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Reimagining Ethnic Stereotypes

kawaiidaigakusei at 12:00AM, Dec. 16, 2019

Following the release of Disney’s latest streaming device, I have had the opportunity to watch the newest live action movie of Lady and the Tramp based on the 1955 animated version of the same name. I would be remiss not to to say that I started my subscription mainly because of a morbid curiosity to see how the modern animators handled a couple of scenes in the movie.

First, one of my favorite (albeit controversial) scenes from Lady and the Tramp is when a pair of twin Siamese cats walk out of a picnic basket and begin singing the song “We Are Siamese if You Please” around the upper middle class cocker-spaniel, Lady. When I was younger, I saw the scene as Asian representation, and yes, I grew up to realize it was not perfect. In recent times, using the term Siamese (a reference to Siam, modern day Thailand) has been edited out of our vernacular. Due to the sensitive treatment of cultural stereotypes, the Lady and the Tramp live action remake has switched out the pair of Siamese cats and replaced them with two Devon Rex cats with tabby-like patterns on their back. The 1955 song “We Are Siamese if You Please” song has been gutted from the film and replaced with a brand new song “What a Shame”. When I first saw the newer updated version, I immediately turned to the 1955 version to assess if it needed to be edited or if the original was problematic. Rewatching the two versions made me rethink whether editing the original version solves all the problems associated with the original scene or brings up the problem of ignoring to discuss why the original scene was included in the first place.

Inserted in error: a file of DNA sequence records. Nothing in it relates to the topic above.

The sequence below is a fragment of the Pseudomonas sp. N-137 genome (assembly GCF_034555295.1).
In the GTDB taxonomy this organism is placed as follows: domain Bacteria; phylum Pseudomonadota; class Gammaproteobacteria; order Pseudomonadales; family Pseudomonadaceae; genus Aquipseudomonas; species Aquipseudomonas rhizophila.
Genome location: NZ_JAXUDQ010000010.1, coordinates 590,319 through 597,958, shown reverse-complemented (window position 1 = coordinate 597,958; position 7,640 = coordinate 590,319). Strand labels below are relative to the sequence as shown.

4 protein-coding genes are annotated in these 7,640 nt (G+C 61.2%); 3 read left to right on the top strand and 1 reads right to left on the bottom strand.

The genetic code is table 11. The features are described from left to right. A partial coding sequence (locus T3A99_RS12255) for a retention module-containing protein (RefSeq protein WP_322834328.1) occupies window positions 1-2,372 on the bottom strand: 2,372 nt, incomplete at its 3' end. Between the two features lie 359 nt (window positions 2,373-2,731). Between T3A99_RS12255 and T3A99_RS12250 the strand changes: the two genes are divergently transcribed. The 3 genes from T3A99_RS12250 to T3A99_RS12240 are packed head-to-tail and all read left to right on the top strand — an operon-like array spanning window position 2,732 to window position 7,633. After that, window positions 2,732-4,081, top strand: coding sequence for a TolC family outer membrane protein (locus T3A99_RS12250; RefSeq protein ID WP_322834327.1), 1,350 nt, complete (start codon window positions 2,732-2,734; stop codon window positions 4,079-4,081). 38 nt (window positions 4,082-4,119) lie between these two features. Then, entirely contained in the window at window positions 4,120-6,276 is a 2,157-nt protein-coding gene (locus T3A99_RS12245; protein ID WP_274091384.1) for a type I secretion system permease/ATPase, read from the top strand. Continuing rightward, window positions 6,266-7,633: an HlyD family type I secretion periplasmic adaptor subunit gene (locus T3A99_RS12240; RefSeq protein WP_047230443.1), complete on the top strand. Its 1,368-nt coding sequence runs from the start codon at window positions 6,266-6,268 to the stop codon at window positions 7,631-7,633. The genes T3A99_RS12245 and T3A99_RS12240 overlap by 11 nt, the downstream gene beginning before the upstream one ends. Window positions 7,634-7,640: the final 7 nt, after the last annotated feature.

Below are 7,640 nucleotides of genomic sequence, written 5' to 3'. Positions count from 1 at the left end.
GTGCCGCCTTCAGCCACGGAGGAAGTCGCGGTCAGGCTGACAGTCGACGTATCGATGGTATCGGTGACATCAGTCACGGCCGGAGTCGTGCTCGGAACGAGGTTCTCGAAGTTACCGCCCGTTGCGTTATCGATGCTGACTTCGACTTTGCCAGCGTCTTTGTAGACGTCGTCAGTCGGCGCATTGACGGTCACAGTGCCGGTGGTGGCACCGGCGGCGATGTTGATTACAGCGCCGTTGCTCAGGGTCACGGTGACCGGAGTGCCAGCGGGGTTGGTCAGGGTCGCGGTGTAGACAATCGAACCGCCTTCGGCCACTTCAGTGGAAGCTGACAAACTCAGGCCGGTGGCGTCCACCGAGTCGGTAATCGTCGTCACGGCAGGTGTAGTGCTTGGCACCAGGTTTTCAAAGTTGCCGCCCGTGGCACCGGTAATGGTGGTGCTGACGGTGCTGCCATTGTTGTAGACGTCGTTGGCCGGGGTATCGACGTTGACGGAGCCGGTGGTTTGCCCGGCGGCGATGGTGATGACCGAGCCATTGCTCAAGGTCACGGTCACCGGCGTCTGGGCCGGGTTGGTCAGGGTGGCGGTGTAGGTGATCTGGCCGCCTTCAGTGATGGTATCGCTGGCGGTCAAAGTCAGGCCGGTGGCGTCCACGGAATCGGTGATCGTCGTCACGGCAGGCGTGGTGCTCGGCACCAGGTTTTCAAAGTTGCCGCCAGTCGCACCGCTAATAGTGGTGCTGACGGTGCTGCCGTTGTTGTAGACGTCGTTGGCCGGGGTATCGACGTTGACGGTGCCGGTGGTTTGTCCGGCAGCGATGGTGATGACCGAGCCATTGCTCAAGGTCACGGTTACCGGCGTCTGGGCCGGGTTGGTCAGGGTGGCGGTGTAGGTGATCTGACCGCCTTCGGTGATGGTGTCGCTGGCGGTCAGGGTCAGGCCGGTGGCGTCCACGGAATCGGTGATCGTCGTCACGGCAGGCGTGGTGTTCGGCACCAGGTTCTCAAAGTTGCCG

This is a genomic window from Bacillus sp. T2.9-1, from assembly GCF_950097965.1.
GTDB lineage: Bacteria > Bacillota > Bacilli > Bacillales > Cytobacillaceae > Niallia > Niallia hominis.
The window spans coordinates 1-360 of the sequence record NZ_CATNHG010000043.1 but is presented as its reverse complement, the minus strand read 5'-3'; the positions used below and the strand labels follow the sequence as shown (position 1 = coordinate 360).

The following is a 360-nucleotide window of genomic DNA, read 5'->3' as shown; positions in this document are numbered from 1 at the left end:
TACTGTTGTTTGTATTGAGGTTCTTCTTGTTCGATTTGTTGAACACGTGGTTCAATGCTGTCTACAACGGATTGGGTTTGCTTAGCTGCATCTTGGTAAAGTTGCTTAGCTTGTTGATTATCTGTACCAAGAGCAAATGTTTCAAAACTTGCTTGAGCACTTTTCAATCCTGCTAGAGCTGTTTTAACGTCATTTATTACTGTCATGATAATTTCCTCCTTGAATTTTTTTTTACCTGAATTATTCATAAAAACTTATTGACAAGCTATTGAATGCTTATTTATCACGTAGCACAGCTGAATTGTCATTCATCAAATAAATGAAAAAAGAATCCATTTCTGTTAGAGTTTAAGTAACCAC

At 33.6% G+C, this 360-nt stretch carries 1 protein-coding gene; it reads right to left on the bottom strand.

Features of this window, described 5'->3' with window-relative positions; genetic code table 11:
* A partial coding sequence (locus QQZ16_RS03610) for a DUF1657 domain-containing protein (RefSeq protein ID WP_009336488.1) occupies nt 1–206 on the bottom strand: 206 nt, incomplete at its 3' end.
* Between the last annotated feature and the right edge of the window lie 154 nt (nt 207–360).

Additional edits to the original version also included new casting for some of the original Italian restaurant employees who sang the song “Bella Notte” and recasting some of the original human characters.

So at the end of the day, while it is a step in a new direction to remake entire scenes from older movies to fit the acceptable trends in mainstream thinking , I am so glad and overjoyed that the original version of Lady and the Tramp (1955) still exists in its unedited and still controversial version because it was the one I watched as a kid. I do not believe in editing history or pretending that certain scenes did not happen. The animated Lady and the Tramp film was made during a time that Asian American civil rights were being shaken up and stereotypical depictions of Asian characters still ended up in film. It is important to be aware that it was part of mainstream thought and not ignore and bury history and replace it with newer, edited version.